Before arriving in Halifax, I had read that this small port city was filled with interesting ghost stories and I was looking forward to hearing some of them. Sadly, this city endured quite a few disasters with the Halifax Explosion still being the biggest man-made explosion of all time (a munitions ship collided with another ship and the resulting blast devastated the entire north end of the city).  But that more about that in a minute, because my first visit was to a brewery, this time, Alexander Keith’s, one of the oldest breweries in Canada that dates back to 1820. As a change of pace from other breweries, here actors in period costume and character bring you back to Alexander Keith’s time to learn about him, the history and the beer. It was a memorable experience led by the lovely Artistic Director, Jeannette White, who completely understood how to change things up for us and the cameras.

A short walk around the harbor area and I found myself in a Rum cake factory, something I thought I would only see in the Caribbean. I had to taste the samples, especially a whisky cake there that is made with locally distilled single malt whisky.  It was then off to a place I was really excited to hear more about called Economy Shoe Shop. I bet you think I am off to shop, but no, this is a bar/restaurant that was started years ago by owner Victor Syperek who was tired of entertaining friends at his home and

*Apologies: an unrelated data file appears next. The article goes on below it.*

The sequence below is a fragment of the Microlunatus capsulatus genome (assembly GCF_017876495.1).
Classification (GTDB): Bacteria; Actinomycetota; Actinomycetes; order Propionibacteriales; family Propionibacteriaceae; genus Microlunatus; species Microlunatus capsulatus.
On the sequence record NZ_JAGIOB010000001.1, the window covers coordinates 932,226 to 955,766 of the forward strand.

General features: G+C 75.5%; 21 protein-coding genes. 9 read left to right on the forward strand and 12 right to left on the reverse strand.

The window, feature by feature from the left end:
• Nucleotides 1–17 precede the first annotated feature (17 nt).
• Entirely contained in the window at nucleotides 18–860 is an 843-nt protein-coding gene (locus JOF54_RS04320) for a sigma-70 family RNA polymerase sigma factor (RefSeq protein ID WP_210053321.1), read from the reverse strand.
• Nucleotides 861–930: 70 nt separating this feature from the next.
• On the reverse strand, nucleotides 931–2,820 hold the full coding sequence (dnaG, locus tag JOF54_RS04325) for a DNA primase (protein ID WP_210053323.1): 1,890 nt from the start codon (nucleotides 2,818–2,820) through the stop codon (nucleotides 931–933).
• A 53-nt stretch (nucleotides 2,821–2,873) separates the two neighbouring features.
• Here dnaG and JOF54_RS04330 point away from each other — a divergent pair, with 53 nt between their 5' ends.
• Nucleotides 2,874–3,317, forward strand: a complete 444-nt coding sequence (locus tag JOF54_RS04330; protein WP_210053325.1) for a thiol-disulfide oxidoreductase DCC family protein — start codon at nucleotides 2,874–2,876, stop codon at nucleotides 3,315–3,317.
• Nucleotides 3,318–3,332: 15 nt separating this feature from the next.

wanted another place to gather. For a while, there was no name as he had no idea what to call it. But soon, his friend suggested he use this old sign that he had picked up from his friend’s basement, and that was the metal Economy Shoe Shop sign. The name has stuck and it’s now the hangout people call “The Shoe.” Besides their very popular nachos (my director Johnny could not get enough of them), I devoured fabulous salmon and seafood chowder, and their unique Caesar salad made with a blue cheese vinaigrette that uses Nova Scotia local Dragon’s Breath Blue Cheese, a light, slightly spicy and delicious blue cheese varietal.

By now I was getting ready for those ghost stories I mentioned earlier, and expected the best of them to come from the next location, The Five Fisherman Restaurant. Originally built as a school in 1817, it then became the Victorian School of Art until it was taken over by the Snow family and turned into a funeral home. This was where many of the wealthier victims of the Titanic were brought so proper arrangements could be made. This is also where many victims of the Halifax explosion were taken and so, it’s easy to understand why stories of hauntings emerged. It was taken over and refurbished into The Five Fisherman restaurant in 1975 becoming an upscale and elegant seafood restaurant.

I was excited that before sitting down to chat with General Manager Sean Neil, I was invited into the kitchen with Chef Jeff McInnis while he cooked up his signature dish, The Five Fish, a combination of sautéed colossal scallops and shrimp, pan seared halibut and Atlantic salmon with lobster, champagne and asparagus risotto, vanilla scented braised fennel and lemon butter cream. He made the preparation look so simple. The restaurant’s Sommelier chose a Nova Scotian Chardonnay for me to sip along with the dish and I did so, as Sean told me stories that I had been waiting to hear. Glasses falling, silverware moving, feeling someone around you or hearing someone call your name – it all happens here.  He had nights where he would be the only one at the restaurant and yet hear the hand dryer in the bathroom start up. It seems most things happen when the restaurant isn’t open but one night a hostess seating a couple felt a brush against her face and a few minutes later there was a hand print on her face as if she were slapped.